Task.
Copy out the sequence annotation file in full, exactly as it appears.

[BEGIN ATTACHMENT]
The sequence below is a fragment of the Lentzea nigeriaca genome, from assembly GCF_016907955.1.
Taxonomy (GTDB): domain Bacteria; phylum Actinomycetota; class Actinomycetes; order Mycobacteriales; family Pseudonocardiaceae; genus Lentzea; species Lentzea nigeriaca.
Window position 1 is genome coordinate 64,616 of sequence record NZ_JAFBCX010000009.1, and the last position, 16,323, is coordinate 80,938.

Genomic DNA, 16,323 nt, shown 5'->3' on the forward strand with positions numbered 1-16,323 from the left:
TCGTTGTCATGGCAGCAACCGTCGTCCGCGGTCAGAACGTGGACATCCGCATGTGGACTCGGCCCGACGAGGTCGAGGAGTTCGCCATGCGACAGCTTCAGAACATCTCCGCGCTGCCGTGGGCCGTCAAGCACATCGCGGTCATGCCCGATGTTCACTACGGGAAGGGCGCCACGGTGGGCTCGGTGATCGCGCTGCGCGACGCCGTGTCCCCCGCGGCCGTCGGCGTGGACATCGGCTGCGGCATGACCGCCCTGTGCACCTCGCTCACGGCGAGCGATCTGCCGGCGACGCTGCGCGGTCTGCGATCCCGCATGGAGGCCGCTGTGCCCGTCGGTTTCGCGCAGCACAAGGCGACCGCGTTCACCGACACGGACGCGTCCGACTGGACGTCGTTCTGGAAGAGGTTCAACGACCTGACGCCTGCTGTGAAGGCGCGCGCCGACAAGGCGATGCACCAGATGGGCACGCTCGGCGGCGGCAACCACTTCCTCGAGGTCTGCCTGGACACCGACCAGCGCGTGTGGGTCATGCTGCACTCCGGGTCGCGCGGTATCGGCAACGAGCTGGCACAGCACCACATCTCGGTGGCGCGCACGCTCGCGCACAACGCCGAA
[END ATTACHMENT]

The sequence below is a fragment of the Lentzea nigeriaca genome, from assembly GCF_016907955.1.
Taxonomy (GTDB): domain Bacteria; phylum Actinomycetota; class Actinomycetes; order Mycobacteriales; family Pseudonocardiaceae; genus Lentzea; species Lentzea nigeriaca.
Window position 1 is genome coordinate 64,616 of sequence record NZ_JAFBCX010000009.1, and the last position, 16,323, is coordinate 80,938.

Genomic DNA, 16,323 nt, shown 5'->3' on the forward strand with positions numbered 1-16,323 from the left:
TCGTTGTCATGGCAGCAACCGTCGTCCGCGGTCAGAACGTGGACATCCGCATGTGGACTCGGCCCGACGAGGTCGAGGAGTTCGCCATGCGACAGCTTCAGAACATCTCCGCGCTGCCGTGGGCCGTCAAGCACATCGCGGTCATGCCCGATGTTCACTACGGGAAGGGCGCCACGGTGGGCTCGGTGATCGCGCTGCGCGACGCCGTGTCCCCCGCGGCCGTCGGCGTGGACATCGGCTGCGGCATGACCGCCCTGTGCACCTCGCTCACGGCGAGCGATCTGCCGGCGACGCTGCGCGGTCTGCGATCCCGCATGGAGGCCGCTGTGCCCGTCGGTTTCGCGCAGCACAAGGCGACCGCGTTCACCGACACGGACGCGTCCGACTGGACGTCGTTCTGGAAGAGGTTCAACGACCTGACGCCTGCTGTGAAGGCGCGCGCCGACAAGGCGATGCACCAGATGGGCACGCTCGGCGGCGGCAACCACTTCCTCGAGGTCTGCCTGGACACCGACCAGCGCGTGTGGGTCATGCTGCACTCCGGGTCGCGCGGTATCGGCAACGAGCTGGCACAGCACCACATCTCGGTGGCGCGCACGCTCGCGCACAACGCCGAA